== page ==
Boot Camp Assistant Not Work? How to Fix Bootcamp Errors


Boot Camp Assistant has been the mainstay of Apple solution to install Windows on a computer. Essentially, it allows you to dual-boot a Mac computer with one partition running Mac and the other running Windows. It's been tremendously useful for Mac users who can't find specific equivalents for Windows apps, which are far greater in number.

Boot Camp Assistant Version History

Over the years, Boot Camp Assistant has gone through many iterations. Since its initial launch in 2006, it has gone through five major iterations and is currently on version 6. Each major version came with the release of a new OS version. For example, Boot Camp 4.0 came with Mac OS X 10.6 Snow Leopard and brought support for Windows 7. Similarly, Boot Camp 6.0 came with macOS 10.12 Sierra and brought support for Windows 10.

Install Windows on Mac with Bootcamp

Common Issues with Boot Camp Assistant

Unfortunately, Boot Camp Assistant has started becoming more unreliable since the release of macOS 10.12 Sierra, and there have been no updates since August 2016. In addition, Windows 10 has caused several known issues with Boot Camp Assistant as well, especially when trying to install the Windows 10 October Update 2018 edition. Even Apple has a page about it on their support site, but the gist of that is that you are required to move to macOS 10.14 Mojave before the problem can be fixed.

Some of the common issues with Boot Camp Assistant are not enough space on USB, installation errors, startup disk partition errors, file system errors, ISO mounted errors and so on. In most cases, it is either a problem with the Windows 10 installation files or Boot Camp's ability to handle those files and put them on a FAT32 disk, which can only handle upto 4GB.

Boot Camp Assistant Not Enough Space Available on the Disk

 

Certain issues are easy to fix. For example, the ISO mounted error might happen because your Windows 10 ISO file is mounted on Desktop. Simply unmount and Boot Camp Assistant should work fine. Unfortunately, not all fixes are that simple. If you have the FAT32 partition problem, for instance, there's nothing to do but remove the empty partitions that were created by Boot Camp Assistant and then try reinstalling the April 2018 edition of Windows 10.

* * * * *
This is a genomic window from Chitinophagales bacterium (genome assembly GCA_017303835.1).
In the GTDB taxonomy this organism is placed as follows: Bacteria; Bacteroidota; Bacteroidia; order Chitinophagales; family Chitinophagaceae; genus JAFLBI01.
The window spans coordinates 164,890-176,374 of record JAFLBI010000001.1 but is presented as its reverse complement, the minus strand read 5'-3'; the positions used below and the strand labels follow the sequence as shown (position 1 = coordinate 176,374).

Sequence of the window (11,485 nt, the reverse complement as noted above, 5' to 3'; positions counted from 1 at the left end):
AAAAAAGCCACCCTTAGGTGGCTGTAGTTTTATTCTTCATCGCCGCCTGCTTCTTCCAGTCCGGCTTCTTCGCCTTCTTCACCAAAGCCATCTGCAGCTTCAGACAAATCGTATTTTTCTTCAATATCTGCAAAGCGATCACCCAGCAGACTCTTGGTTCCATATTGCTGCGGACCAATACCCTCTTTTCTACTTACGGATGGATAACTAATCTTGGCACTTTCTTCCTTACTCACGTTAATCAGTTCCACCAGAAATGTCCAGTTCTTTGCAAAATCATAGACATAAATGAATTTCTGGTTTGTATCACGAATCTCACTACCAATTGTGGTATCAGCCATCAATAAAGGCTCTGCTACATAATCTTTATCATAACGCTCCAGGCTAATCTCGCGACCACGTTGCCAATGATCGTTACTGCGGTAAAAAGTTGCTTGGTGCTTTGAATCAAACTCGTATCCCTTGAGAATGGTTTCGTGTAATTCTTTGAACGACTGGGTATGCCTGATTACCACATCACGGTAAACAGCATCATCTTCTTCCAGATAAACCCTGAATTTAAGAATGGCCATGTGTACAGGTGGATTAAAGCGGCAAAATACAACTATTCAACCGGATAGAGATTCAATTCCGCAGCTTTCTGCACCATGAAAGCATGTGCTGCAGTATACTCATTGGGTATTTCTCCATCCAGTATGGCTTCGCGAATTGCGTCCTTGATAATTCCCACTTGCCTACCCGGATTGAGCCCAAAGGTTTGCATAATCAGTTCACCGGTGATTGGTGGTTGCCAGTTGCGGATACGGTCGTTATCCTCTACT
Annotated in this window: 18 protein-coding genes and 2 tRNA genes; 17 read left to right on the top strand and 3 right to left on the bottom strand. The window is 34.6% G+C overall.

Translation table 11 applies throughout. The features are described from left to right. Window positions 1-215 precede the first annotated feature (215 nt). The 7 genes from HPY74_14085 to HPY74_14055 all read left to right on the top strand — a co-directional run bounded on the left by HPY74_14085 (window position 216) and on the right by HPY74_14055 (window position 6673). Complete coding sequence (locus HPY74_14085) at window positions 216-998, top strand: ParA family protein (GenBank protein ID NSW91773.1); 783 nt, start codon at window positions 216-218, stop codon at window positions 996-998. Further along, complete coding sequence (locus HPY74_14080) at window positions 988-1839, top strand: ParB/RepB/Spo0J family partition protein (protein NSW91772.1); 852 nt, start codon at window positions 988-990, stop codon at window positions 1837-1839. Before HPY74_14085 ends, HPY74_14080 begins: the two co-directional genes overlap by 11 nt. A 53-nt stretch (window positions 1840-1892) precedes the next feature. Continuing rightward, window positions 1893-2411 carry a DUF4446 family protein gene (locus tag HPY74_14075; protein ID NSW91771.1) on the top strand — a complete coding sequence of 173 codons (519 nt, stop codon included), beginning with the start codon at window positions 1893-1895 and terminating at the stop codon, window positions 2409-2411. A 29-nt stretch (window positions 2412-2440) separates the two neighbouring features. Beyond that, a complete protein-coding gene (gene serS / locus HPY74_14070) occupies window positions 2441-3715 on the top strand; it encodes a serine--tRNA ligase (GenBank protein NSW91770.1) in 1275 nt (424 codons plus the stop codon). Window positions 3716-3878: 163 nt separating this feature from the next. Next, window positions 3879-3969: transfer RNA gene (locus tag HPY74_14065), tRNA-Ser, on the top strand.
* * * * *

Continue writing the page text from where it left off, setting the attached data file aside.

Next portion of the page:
Windows 10 clearly has needs that Boot Camp Assistant can't handle very well. For a modern operating system, you need a modern tool to help you with the installation process. A utility like UUByte ISO Editor will not only allow you to easily create bootable media from an ISO file, but for advanced users it also offers the ability to edit the file, extract from it and perform a lot of other functions.

A Reliable Alternative to Boot Camp Assistant For Creating Windows Bootable USB

UUByte ISO Editor is available for Windows and Mac. This desktop utility is designed to handle complex tasks with ISO files. The best part about it is that you don't need deep expertise with disk image files. Most functions are one-click features that push all the heavy lifting to the background and leave the easy stuff for the user. Let's see how to create Windows 10 bootable USB on Mac with UUByte software.

 

Step 1: Download and install UUByte ISO Editor on your Mac, and launch the program.

UUByte ISO Editor

 

Step 2: Assuming you already have the Windows ISO file, you can use the Browse button in the UUByte software to import it. If not, you can get Windows ISO installation from Microsoft's website. Since you're on a Mac, you will bypass the Media Creation Tool download page.

Step 3: insert a USB drive into Mac and hit Burn once the USB drive name appears under Create A Bootable USB section. Give a name of the USB and start burning ISO to USB on Mac. You won't need to wait for a long time for this task. However, you should keep the Mac running to avoid the burning process being interrupted.

UUByte ISO Burner

 

Your Windows bootable USB will be ready in a few minutes. You can now use it to install Windows on your Mac. That process is not explained here, but we will show you how to boot from a USB drive in Mac.

 

How to Boot Mac from Windows Install USB

The process is different from Windows, and is actually easier to do. All you need to do is insert your USB into the computer and then restart it. When you hear the chime for the startup, press and hold down the Option (alt) key until you see Startup Manager.

In Startup Manager, you can view all the drives that the system can boot from. Your USB should be listed there. The fail-safe here is that it will only list drives that contain boot information. If you have multiple USB devices connected to the PC, they won't be shown there unless they contain boot information. Double-click on the drive to boot from it.

Boot Mac from USB

 

Once you boot from the USB, you can partition the drive and install Windows, including the most recently released version of Windows 10. Just make sure you get the correct version from Microsoft's website.